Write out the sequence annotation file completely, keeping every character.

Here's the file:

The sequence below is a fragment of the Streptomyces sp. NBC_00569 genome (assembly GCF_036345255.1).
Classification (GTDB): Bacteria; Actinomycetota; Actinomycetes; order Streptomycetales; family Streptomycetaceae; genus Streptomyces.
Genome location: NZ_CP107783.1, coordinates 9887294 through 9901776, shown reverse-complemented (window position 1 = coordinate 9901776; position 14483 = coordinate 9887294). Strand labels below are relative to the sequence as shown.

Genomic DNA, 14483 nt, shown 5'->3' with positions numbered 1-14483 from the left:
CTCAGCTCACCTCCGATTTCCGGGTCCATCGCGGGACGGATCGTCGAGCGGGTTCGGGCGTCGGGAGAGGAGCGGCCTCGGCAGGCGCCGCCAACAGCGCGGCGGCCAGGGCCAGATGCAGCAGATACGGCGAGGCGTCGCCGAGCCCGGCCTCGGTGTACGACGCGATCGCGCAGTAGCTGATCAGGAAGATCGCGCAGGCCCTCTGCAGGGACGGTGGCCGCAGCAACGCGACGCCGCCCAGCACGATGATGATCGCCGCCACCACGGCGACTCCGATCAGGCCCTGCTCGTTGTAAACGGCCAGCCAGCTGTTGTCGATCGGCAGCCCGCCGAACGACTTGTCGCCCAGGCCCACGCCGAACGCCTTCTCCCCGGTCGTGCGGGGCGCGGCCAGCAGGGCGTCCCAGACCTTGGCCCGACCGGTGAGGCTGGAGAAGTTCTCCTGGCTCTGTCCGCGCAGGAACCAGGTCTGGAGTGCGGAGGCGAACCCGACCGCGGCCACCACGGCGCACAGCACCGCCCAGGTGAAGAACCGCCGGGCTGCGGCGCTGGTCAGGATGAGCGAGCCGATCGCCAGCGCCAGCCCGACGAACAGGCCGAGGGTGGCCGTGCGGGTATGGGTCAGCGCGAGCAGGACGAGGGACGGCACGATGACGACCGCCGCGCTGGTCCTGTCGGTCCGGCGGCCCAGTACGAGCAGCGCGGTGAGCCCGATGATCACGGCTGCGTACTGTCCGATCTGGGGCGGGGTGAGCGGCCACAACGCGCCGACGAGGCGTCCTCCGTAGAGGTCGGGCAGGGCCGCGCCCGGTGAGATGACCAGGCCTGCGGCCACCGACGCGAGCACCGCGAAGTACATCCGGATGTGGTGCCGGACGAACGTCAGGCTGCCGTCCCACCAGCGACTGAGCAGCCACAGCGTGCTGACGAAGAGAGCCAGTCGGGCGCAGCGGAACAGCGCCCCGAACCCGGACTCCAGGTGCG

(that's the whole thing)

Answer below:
The sequence below is a fragment of the Streptomyces sp. NBC_00569 genome (assembly GCF_036345255.1).
Classification (GTDB): Bacteria; Actinomycetota; Actinomycetes; order Streptomycetales; family Streptomycetaceae; genus Streptomyces.
Genome location: NZ_CP107783.1, coordinates 9887294 through 9901776, shown reverse-complemented (window position 1 = coordinate 9901776; position 14483 = coordinate 9887294). Strand labels below are relative to the sequence as shown.

Genomic DNA, 14483 nt, shown 5'->3' with positions numbered 1-14483 from the left:
CTCAGCTCACCTCCGATTTCCGGGTCCATCGCGGGACGGATCGTCGAGCGGGTTCGGGCGTCGGGAGAGGAGCGGCCTCGGCAGGCGCCGCCAACAGCGCGGCGGCCAGGGCCAGATGCAGCAGATACGGCGAGGCGTCGCCGAGCCCGGCCTCGGTGTACGACGCGATCGCGCAGTAGCTGATCAGGAAGATCGCGCAGGCCCTCTGCAGGGACGGTGGCCGCAGCAACGCGACGCCGCCCAGCACGATGATGATCGCCGCCACCACGGCGACTCCGATCAGGCCCTGCTCGTTGTAAACGGCCAGCCAGCTGTTGTCGATCGGCAGCCCGCCGAACGACTTGTCGCCCAGGCCCACGCCGAACGCCTTCTCCCCGGTCGTGCGGGGCGCGGCCAGCAGGGCGTCCCAGACCTTGGCCCGACCGGTGAGGCTGGAGAAGTTCTCCTGGCTCTGTCCGCGCAGGAACCAGGTCTGGAGTGCGGAGGCGAACCCGACCGCGGCCACCACGGCGCACAGCACCGCCCAGGTGAAGAACCGCCGGGCTGCGGCGCTGGTCAGGATGAGCGAGCCGATCGCCAGCGCCAGCCCGACGAACAGGCCGAGGGTGGCCGTGCGGGTATGGGTCAGCGCGAGCAGGACGAGGGACGGCACGATGACGACCGCCGCGCTGGTCCTGTCGGTCCGGCGGCCCAGTACGAGCAGCGCGGTGAGCCCGATGATCACGGCTGCGTACTGTCCGATCTGGGGCGGGGTGAGCGGCCACAACGCGCCGACGAGGCGTCCTCCGTAGAGGTCGGGCAGGGCCGCGCCCGGTGAGATGACCAGGCCTGCGGCCACCGACGCGAGCACCGCGAAGTACATCCGGATGTGGTGCCGGACGAACGTCAGGCTGCCGTCCCACCAGCGACTGAGCAGCCACAGCGTGCTGACGAAGAGAGCCAGTCGGGCGCAGCGGAACAGCGCCCCGAACCCGGACTCCAGGTGCG